There’s long been an urban legend circulating that if you’re in trouble at an ATM, you can dial in your PIN backward to summon the police. But, unfortunately for victims of ATM robberies and the violence associated with them, that’s not the case.
It seems likely such a system may have helped police intervene in the recent kidnapping and murder of a young woman in Boston who was driven to five ATMs in the area and forced to make withdrawals before being stabbed to death. From the Boston Herald:
Amy E. Lord spent 47 minutes driving between five banks in Boston early Tuesday after being kidnapped in her South Boston neighborhood by at least one attacker, a kidnapping that ended with the woman being murdered and her body being dumped in the Stony Brook Reservation in Hyde Park, officials said.
Boston police said Lord was taken in her Jeep between 6 a.m. and 6:47 a.m. to banks at the following locations: East Boston Savings Bank, 501 Southampton St.; Metro Credit Union, 1071 Massachusetts Ave.; Bank of America, 555 Columbia Road; Sovereign Bank, 585 Columbia Road, and Citizens Bank, 217 Adams St.
The technology that may have helped Lord alert police that something was wrong has been around since at least 1994, when inventor Joseph Zingher patented a reverse-PIN alert system called SafetyPIN.
But Zingher has been unsuccessful in marketing the technology to banks, according to a 2010 report by the Federal Trade Commission. State bills that would have mandated the use of the technology have been considered in Illinois, Georgia and Kansas, but were defeated or watered down across the board.
The same report found that ATM crimes are relatively rare when compared to the number of trouble-free transactions, with only one crime per 3.5 million transactions. But the sheer volume of ATM transactions — 11.8 billion transactions per year in 2008 alone, according to the American Bankers Association — means that every year there are thousands of ATM-related crimes like the one that ultimately took Amy Lord’s life.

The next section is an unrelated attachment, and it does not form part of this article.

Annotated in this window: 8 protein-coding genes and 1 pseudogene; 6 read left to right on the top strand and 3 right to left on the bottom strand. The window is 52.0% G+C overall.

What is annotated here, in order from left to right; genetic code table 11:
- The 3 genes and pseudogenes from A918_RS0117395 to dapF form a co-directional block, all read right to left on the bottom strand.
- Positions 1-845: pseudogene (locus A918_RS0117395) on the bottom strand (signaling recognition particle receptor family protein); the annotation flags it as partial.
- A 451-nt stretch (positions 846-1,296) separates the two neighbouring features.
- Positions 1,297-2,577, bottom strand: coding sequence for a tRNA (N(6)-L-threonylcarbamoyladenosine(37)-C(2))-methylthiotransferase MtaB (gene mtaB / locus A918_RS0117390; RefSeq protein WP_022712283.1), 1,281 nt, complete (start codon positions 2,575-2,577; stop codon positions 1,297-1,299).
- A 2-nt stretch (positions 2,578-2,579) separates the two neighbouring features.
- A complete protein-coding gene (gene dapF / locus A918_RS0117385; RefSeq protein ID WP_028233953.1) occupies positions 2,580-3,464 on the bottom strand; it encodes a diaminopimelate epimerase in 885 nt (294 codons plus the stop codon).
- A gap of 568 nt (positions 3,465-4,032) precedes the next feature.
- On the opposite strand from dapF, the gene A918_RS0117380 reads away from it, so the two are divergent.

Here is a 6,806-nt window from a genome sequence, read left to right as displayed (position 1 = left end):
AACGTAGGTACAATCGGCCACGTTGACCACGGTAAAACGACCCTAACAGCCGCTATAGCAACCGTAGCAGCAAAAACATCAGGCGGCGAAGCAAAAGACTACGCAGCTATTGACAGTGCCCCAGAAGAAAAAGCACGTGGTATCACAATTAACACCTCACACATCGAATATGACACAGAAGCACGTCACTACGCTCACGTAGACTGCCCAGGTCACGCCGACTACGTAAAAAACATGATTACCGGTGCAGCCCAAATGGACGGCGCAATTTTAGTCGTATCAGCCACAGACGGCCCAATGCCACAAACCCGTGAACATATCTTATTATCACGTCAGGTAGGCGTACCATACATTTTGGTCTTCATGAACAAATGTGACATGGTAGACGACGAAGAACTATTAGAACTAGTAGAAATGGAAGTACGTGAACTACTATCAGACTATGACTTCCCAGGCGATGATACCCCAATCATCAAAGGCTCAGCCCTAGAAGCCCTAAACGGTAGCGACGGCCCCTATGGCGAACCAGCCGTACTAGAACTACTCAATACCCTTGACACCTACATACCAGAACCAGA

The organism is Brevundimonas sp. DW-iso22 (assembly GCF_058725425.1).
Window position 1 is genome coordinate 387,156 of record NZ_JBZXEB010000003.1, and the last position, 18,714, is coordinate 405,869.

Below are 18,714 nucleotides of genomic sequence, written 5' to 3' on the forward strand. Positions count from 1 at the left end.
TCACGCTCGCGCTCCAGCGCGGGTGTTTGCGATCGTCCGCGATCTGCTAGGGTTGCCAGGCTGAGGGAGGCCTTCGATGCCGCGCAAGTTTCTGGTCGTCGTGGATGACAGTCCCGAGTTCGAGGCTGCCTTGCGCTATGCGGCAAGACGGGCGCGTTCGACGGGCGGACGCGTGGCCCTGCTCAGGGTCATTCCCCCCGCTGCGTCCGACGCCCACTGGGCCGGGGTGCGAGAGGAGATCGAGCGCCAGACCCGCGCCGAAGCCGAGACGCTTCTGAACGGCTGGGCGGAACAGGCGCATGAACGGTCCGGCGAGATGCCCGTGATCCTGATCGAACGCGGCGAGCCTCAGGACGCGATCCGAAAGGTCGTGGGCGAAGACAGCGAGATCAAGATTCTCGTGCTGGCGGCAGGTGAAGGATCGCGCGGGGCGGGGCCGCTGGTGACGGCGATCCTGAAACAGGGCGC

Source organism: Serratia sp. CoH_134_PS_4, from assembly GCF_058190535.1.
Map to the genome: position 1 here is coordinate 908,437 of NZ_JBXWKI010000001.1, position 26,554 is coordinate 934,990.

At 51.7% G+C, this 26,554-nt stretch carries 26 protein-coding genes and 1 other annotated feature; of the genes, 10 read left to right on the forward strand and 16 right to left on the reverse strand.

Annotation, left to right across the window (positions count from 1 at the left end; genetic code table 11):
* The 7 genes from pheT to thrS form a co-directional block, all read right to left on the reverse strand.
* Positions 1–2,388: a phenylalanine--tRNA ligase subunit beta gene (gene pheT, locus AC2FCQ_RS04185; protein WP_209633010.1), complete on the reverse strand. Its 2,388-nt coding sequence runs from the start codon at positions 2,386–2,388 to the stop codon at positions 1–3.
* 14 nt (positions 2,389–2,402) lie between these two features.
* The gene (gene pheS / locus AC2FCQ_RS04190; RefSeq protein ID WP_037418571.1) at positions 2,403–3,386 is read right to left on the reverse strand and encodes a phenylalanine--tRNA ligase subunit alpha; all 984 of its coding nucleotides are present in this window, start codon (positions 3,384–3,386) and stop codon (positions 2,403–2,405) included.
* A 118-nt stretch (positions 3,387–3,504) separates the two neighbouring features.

Of course, like any safety technology, there is a host of potential downsides. Detractors point to the possibility of “fat finger” errors on the part of ATM users, causing false alarms for law enforcement. And it’s unclear whether police in many areas would be able to respond quickly enough to make a difference, according to the FTC report.
Then there’s the cost: an estimated $10 million to add the technology to every ATM in the nation, according to the report.
But considering the price Americans pay to use an ATM is constantly rising — it’s up to $2.50 on average, according to Bankrate’s most recent checking study — maybe banking customers deserve a little added safety and peace of mind for their money.
What do you think? Should ATMs have some kind of “panic button” to alert authorities a crime is taking place? Or are ATMs fine as is?
Follow me on Twitter: @ClaesBell.
Senior banking reporter Claes Bell is a co-author of “Future Millionaires’ Guidebook,” an e-book written by Bankrate editors and reporters. It’s available at all the major e-book retailers.